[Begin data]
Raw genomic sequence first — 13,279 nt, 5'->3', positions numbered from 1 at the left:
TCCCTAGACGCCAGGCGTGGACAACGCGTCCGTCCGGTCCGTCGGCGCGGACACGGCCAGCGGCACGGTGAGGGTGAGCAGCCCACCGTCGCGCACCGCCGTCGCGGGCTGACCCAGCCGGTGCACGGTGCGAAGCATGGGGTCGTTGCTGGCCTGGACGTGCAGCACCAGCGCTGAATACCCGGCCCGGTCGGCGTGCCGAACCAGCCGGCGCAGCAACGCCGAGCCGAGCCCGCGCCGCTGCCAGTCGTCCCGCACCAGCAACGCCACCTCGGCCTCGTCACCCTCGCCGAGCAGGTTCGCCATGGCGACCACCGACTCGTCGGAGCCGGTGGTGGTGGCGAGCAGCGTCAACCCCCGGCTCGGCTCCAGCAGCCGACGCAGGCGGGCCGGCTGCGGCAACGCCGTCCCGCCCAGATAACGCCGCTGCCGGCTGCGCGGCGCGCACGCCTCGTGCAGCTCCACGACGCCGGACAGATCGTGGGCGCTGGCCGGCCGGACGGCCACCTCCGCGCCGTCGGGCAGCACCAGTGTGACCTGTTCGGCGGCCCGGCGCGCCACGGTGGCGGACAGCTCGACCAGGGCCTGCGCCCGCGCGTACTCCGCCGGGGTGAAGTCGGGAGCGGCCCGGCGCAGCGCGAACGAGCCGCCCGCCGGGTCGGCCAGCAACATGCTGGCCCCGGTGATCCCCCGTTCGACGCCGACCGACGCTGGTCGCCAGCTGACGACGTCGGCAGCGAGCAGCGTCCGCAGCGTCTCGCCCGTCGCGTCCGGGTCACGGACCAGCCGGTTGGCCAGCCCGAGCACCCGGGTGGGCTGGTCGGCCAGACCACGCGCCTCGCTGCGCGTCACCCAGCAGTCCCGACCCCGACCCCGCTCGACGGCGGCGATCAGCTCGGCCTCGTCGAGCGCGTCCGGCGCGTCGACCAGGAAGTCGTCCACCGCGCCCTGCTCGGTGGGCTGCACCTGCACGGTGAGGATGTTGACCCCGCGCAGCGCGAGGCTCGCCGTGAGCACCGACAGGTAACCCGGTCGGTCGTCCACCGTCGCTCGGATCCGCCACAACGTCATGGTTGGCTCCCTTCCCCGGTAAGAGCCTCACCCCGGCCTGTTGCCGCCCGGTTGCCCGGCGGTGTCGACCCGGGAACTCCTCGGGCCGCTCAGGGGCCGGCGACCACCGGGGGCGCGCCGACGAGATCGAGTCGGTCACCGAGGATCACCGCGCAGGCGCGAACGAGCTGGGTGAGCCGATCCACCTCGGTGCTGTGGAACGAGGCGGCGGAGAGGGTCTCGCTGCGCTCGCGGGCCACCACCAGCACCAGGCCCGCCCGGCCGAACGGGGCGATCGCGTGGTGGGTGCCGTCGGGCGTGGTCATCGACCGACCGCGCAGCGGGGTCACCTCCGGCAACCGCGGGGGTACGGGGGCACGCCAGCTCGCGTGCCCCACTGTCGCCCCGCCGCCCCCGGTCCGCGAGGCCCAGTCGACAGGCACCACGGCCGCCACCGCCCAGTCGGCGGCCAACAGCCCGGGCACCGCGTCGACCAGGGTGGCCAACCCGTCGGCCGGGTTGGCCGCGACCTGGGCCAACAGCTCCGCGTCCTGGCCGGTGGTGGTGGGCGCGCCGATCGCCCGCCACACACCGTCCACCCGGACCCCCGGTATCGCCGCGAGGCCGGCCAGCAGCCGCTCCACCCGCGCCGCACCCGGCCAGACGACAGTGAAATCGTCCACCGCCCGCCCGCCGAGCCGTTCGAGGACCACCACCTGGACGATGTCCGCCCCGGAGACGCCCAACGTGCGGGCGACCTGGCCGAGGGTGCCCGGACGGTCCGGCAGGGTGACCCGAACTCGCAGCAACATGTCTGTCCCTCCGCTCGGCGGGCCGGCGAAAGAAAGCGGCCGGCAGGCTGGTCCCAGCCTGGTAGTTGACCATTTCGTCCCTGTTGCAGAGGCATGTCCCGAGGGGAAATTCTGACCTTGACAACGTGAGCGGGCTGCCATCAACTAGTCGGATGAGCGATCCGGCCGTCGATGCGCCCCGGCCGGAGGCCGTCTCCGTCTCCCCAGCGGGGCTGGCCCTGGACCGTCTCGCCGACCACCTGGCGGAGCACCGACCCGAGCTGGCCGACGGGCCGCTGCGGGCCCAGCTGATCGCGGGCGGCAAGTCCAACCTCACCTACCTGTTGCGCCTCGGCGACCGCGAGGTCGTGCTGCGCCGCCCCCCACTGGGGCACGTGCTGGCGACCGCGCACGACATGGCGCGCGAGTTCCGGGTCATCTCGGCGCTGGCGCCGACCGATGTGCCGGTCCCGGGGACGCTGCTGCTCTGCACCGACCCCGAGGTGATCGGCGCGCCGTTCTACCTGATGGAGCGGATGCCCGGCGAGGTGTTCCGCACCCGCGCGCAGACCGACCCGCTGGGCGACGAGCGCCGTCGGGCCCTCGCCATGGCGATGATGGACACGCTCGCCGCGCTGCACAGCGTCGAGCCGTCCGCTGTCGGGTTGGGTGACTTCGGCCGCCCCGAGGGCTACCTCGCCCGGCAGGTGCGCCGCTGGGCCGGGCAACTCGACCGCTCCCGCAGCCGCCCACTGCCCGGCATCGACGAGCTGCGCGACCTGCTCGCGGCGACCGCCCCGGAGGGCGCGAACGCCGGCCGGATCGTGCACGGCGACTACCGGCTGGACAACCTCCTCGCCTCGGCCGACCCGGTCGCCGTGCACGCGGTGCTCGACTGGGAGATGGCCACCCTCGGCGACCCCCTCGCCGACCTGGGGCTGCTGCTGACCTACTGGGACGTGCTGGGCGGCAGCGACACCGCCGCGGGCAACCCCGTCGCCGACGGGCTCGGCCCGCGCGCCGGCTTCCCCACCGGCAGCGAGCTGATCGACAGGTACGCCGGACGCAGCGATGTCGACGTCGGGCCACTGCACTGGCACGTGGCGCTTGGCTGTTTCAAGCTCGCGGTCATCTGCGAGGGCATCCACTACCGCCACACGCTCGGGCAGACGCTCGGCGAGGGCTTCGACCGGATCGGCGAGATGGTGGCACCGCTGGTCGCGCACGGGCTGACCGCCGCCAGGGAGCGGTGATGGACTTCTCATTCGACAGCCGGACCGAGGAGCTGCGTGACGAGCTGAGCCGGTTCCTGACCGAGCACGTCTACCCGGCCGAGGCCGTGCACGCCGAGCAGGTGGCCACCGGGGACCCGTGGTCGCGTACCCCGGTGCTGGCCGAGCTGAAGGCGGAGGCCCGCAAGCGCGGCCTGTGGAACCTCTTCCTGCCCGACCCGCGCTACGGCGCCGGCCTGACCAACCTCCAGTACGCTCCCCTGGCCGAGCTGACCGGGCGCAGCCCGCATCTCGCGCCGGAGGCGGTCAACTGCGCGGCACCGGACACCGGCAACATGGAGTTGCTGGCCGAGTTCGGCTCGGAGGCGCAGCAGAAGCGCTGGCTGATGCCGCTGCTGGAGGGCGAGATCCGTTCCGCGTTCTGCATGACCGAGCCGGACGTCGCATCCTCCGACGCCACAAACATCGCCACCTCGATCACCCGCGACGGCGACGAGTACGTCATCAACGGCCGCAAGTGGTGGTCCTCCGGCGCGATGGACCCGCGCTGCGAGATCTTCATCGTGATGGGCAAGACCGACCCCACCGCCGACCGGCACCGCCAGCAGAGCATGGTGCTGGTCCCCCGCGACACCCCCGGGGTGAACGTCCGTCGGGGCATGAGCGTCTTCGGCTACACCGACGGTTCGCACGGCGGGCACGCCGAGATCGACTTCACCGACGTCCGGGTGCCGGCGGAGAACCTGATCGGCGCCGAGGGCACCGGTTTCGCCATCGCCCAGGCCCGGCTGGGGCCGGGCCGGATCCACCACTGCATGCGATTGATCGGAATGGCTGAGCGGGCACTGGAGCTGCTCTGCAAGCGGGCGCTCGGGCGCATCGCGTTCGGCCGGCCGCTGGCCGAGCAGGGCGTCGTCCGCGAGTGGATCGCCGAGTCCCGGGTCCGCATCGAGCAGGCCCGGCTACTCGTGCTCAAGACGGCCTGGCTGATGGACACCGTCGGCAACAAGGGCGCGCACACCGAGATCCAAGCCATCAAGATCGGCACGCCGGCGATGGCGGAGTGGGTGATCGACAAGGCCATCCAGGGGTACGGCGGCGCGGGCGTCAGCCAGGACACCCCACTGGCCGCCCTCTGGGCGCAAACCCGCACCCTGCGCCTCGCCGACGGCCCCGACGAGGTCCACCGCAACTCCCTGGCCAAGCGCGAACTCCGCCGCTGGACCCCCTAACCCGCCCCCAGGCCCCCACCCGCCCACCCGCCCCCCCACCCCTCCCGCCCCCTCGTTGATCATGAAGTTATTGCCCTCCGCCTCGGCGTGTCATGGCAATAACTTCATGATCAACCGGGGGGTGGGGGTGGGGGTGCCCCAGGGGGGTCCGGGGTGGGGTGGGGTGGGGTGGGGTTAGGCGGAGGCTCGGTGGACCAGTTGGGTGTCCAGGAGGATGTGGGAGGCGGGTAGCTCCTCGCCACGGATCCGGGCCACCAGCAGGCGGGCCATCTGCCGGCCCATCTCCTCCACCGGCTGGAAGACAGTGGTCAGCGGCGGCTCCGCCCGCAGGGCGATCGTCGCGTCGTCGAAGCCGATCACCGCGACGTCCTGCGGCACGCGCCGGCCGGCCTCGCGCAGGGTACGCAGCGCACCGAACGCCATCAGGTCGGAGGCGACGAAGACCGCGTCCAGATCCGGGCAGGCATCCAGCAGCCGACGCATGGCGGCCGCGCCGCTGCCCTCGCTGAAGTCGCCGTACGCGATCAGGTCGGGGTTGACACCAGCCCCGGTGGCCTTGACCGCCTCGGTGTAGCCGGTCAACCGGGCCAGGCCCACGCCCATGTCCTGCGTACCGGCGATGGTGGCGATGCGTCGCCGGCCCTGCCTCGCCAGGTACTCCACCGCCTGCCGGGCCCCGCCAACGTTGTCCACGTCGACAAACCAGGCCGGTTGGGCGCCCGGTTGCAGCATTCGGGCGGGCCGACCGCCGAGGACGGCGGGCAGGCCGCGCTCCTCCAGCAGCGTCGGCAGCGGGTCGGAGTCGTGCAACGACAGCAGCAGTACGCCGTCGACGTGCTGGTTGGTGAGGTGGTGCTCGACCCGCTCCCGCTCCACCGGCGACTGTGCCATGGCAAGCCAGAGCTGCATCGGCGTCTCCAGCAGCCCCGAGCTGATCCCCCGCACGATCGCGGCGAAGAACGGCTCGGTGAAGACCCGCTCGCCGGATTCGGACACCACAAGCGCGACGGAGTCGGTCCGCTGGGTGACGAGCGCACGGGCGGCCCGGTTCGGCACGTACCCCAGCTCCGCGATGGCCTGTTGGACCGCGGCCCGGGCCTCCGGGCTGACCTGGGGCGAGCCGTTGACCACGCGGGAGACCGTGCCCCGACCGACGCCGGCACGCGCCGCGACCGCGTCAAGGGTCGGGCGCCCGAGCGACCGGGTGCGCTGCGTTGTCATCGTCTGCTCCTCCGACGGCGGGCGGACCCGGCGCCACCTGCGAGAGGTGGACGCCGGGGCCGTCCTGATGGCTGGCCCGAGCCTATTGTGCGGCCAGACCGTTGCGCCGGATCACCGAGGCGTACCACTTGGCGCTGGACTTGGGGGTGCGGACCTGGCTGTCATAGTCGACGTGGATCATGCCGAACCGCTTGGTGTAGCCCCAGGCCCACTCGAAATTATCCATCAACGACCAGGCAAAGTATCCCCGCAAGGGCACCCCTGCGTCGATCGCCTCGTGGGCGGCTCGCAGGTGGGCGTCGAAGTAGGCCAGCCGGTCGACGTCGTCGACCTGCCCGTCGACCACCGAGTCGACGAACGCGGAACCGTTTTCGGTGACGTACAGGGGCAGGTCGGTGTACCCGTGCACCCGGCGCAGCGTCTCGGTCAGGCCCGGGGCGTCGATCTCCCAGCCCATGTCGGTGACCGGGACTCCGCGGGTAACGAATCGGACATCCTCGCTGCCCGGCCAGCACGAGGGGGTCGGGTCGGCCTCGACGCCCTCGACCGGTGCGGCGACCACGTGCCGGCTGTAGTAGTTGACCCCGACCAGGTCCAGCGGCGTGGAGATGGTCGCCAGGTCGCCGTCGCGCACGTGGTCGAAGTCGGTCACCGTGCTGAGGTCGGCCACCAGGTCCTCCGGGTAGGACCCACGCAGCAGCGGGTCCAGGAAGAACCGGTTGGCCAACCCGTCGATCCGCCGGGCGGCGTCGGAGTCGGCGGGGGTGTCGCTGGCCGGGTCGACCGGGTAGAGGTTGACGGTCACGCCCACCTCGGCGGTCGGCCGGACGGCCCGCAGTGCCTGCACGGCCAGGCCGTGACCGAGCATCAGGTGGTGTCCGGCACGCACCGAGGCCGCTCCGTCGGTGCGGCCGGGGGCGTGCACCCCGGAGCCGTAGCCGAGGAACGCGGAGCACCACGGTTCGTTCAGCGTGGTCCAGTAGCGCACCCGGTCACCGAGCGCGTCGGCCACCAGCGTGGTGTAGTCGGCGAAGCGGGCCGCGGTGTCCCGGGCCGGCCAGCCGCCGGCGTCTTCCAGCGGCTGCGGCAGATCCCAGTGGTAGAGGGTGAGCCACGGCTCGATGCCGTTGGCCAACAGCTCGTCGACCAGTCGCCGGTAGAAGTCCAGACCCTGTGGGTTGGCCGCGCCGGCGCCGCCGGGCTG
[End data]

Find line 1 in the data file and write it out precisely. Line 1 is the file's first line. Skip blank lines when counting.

Raw genomic sequence first — 13,279 nt, 5'->3', positions numbered from 1 at the left: